mellotron sampler?

CCartCat at aol.com CCartCat at aol.com
Tue Mar 28 21:00:54 CEST 2000


In a message dated 3/28/0 1:08:55 PM, you wrote:

<<
In a message dated 3/27/2000 9:00:30 PM, t02e at hotmail.com writes:

<<I know this is way impractical, but I have plans to build a massive 
sequencer & sampler that runs off of lots of relays and tape decks with 
rec/play heads and looped tape.  I have two questions:
whats the minimal amount of circuitry I need to make a device that can 
convert a normal audio signal to the signal that a record head needs, and 
converts what a play head reads back to another standard audio signal? Does 
this involve complicated processing? or are tape heads pretty simple 
devices?>>

That's definitely the hard way. An easier, but much less flexible approach is 
that taken by, I think, a guy in Cabaret Voltaire. He had a bank of Sony 
Walkmans sitting on a table with the Play/Pause buttons facing up. He played 
this like a keyboard, unpausing & repausing deftly. The cassettes were 
prerecorded noises & loops.

Scott Fraser>>

In my caveman noisemaking days (early 80's--no doubt influenced by the likes 
of Cab. Voltaire) I recorded a squealing squawking sax mic'd thru a flanger.  
I then popped the cassette into a playback deck, hit play and used the remote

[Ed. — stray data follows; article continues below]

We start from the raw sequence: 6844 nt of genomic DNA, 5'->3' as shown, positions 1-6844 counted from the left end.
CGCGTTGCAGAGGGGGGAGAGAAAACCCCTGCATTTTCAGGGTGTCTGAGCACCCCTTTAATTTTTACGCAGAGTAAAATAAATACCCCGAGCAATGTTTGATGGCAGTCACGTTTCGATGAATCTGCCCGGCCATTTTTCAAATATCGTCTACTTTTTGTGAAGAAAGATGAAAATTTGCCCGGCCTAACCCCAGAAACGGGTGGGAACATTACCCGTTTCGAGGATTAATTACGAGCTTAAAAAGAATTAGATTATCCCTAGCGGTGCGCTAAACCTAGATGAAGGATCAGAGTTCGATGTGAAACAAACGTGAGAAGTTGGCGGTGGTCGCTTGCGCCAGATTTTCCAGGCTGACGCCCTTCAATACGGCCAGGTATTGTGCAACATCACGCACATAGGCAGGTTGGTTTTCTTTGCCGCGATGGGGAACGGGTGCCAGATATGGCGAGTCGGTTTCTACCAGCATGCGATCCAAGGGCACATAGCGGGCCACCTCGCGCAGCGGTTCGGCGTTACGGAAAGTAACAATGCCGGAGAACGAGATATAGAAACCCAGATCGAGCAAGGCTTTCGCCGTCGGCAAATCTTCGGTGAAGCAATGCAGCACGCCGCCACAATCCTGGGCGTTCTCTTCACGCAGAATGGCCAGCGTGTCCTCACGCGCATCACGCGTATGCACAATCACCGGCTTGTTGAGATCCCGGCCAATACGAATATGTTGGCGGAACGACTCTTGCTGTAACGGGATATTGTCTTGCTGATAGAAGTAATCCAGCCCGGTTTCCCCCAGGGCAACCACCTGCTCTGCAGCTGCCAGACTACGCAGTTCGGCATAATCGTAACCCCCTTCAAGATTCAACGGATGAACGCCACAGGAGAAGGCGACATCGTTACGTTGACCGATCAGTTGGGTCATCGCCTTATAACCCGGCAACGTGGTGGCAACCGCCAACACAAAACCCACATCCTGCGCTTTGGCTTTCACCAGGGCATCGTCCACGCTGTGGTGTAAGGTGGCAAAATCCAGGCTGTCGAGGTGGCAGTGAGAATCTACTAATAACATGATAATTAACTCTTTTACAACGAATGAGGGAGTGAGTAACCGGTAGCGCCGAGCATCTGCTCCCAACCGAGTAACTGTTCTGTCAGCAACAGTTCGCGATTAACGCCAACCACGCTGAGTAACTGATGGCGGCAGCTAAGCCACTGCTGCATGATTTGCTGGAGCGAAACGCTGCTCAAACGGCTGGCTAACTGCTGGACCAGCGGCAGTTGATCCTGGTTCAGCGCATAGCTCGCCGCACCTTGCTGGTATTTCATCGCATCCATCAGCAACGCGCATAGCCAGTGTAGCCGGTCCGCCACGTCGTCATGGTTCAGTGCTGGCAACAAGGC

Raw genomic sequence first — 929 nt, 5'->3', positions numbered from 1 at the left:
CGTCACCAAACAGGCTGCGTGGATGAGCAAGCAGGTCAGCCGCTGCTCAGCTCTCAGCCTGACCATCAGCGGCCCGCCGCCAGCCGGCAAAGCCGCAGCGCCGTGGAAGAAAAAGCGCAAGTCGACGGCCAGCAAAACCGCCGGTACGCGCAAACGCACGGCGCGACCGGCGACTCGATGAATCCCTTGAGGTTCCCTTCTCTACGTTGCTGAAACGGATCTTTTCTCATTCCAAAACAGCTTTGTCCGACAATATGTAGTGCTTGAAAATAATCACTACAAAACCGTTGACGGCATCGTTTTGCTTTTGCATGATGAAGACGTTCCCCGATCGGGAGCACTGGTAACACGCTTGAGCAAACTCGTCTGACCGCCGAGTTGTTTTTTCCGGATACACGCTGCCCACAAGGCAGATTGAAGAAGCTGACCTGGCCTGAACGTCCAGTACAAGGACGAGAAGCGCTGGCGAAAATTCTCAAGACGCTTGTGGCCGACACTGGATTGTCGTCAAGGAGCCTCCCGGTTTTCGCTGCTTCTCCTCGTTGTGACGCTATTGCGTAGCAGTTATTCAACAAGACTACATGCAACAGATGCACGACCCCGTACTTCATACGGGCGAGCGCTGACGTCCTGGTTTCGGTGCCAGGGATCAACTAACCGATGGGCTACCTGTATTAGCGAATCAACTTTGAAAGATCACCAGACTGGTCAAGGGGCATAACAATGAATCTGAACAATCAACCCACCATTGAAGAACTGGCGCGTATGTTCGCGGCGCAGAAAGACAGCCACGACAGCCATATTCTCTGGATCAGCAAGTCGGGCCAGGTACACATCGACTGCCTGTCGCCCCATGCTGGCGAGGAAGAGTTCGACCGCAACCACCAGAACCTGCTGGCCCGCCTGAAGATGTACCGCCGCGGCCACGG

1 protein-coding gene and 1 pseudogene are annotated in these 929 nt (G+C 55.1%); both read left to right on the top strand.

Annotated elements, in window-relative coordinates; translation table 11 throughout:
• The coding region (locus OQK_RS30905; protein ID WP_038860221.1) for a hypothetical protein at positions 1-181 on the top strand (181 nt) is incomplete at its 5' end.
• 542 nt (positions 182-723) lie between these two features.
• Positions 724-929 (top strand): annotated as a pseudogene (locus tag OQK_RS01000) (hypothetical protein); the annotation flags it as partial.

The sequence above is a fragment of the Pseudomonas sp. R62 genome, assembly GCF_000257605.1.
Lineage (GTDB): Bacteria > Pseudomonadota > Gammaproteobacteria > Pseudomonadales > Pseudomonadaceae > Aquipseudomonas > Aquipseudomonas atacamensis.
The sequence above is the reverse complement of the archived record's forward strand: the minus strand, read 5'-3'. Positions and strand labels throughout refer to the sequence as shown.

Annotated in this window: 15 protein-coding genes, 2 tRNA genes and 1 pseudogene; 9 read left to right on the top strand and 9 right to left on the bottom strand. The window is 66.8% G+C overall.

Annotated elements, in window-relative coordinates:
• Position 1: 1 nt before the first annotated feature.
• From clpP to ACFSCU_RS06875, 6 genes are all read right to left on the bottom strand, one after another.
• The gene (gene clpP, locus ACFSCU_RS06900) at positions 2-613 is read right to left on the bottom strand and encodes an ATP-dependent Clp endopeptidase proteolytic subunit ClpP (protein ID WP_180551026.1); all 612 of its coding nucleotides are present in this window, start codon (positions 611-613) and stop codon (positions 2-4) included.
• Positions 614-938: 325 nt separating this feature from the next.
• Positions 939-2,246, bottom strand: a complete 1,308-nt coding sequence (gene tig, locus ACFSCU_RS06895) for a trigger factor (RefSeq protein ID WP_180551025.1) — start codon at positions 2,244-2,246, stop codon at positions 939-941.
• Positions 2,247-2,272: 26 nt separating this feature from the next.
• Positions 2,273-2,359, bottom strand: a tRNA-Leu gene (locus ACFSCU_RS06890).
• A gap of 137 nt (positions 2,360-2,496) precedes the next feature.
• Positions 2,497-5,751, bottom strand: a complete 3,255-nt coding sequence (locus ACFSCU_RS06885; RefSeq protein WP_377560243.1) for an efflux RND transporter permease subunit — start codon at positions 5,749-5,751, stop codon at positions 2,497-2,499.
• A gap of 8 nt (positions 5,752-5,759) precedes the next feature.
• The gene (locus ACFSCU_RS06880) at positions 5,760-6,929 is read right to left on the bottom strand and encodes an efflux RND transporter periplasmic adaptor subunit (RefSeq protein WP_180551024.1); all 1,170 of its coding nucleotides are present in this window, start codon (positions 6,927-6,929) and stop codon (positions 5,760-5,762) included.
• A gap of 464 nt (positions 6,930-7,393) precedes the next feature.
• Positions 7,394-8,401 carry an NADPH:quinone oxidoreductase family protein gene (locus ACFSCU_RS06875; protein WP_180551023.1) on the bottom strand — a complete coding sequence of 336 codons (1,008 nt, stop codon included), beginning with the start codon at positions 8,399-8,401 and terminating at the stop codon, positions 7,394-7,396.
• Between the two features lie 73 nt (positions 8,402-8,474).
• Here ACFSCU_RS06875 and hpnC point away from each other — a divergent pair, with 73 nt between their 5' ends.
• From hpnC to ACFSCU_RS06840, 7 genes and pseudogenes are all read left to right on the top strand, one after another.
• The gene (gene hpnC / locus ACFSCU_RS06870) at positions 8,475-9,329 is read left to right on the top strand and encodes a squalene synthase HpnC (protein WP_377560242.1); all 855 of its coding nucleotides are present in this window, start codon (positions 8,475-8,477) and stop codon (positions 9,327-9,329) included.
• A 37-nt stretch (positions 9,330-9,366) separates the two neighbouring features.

on/off switch on a cheap mic to control the playback deck.  You get the 
ramping up to and down from normal playback speed and the consequent pitch 
bending when turning the deck on & off, but for my purposes (there were no 
other pitched sounds, etc.) this made no difference.  

One adaptation of the pause button/mic switch approachs (for steady state 
sounds/unsynced loops anyhow) would be have the sounds recorded for the 
length of the respective cassettes, let the cassette players run and have 
some central keyboard/mixer/interface where you mute and unmute these sounds 
at will.  Which is heading back to the hard way, but less involved with 
remote control of decks themselves.  Cassette multitracks and such would be 
less funky versions of the same.

In any case, your idea sounds cool;  please share your results.

A once & future lurker,
Kevin Seward




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